Good Cybersecurity Leadership Without Charisma

Nick Tasler recent­ly wrote an arti­cle over at Har­vard Busi­ness Review that is rel­e­vant to all cyber­se­cu­ri­ty peo­ple who are try­ing to make their orga­ni­za­tions more secure. And if you’re ask­ing peo­ple to change, that means you are try­ing to be a leader no mat­ter what your job title. But do you need to be a rock star to get the job done?

cheering crowd at concert

Here’s the intro to the arti­cle:

Vir­tu­al­ly every leader wish­es they had the pow­er to inspire peo­ple to change. That’s because every leader has expe­ri­enced times when they have iden­ti­fied a change that had to be made, devised a great strat­e­gy for mak­ing it hap­pen, but then strug­gled to get peo­ple mov­ing in the new direc­tion.

The prob­lem is that most lead­ers believe that in order to inspire oth­er peo­ple, they must exude the uncom­mon charis­ma of some­one like Steve Jobs, Mar­tin Luther King, Jr., or John F. Kennedy. Those inspir­ing exam­ples don’t feel espe­cial­ly rel­e­vant or attain­able to lead­ers who are not try­ing to build the first iPhone, end racial seg­re­ga­tion, or send some­one to the moon. What if you’re just try­ing to change the way your peo­ple han­dle loans, man­age a sup­ply chain, or inter­act with cus­tomers?”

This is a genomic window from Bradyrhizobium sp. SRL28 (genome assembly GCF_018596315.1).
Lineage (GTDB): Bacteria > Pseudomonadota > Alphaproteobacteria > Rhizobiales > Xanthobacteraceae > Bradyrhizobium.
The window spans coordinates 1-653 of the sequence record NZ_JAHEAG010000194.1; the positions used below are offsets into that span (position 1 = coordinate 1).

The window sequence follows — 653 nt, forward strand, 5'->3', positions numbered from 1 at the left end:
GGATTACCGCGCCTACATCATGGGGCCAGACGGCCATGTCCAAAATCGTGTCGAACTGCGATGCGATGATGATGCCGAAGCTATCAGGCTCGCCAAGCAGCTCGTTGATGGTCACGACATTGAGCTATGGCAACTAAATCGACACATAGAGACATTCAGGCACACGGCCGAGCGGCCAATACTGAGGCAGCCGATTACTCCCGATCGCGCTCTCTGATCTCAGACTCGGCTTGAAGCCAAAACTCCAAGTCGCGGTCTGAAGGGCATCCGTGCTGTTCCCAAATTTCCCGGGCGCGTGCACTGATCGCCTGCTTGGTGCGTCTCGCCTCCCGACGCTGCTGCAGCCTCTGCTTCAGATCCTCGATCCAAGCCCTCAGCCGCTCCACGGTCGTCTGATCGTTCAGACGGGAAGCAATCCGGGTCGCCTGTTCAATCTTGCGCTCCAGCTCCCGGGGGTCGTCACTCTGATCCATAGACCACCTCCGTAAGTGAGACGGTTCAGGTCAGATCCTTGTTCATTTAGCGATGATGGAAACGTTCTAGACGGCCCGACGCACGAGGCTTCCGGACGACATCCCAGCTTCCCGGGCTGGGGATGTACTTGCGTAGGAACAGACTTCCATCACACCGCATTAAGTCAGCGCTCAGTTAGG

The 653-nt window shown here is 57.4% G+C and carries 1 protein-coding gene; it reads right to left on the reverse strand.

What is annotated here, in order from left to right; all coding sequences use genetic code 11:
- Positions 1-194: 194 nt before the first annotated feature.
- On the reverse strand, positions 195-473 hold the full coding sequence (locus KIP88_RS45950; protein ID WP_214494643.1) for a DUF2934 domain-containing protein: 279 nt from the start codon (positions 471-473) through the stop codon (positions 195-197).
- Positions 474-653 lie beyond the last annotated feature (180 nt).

Or choose bet­ter pass­words? Or think twice about click­ing on that unex­pect­ed URL? You get the idea.

Let me tell you a dirty lit­tle secret: I was hav­ing a dif­fi­cult time real­ly under­stand­ing the point of the arti­cle until I read this syn­op­sis by the author down in the com­ments:

…what the research shows is that in order to inspire peo­ple to change how they think, a deci­sion has to be more than just “right” or “smart.” It also has to [be] unex­pect­ed or coun­ter­in­tu­itive. Elim­i­nat­ing a “good” thing with lots of pros and lots of val­ue, is unex­pect­ed, and that’s why it trig­gers that domi­no effect of inspi­ra­tion in our brains.”

This new insight is encour­ag­ing for a nerd like me! What about you?

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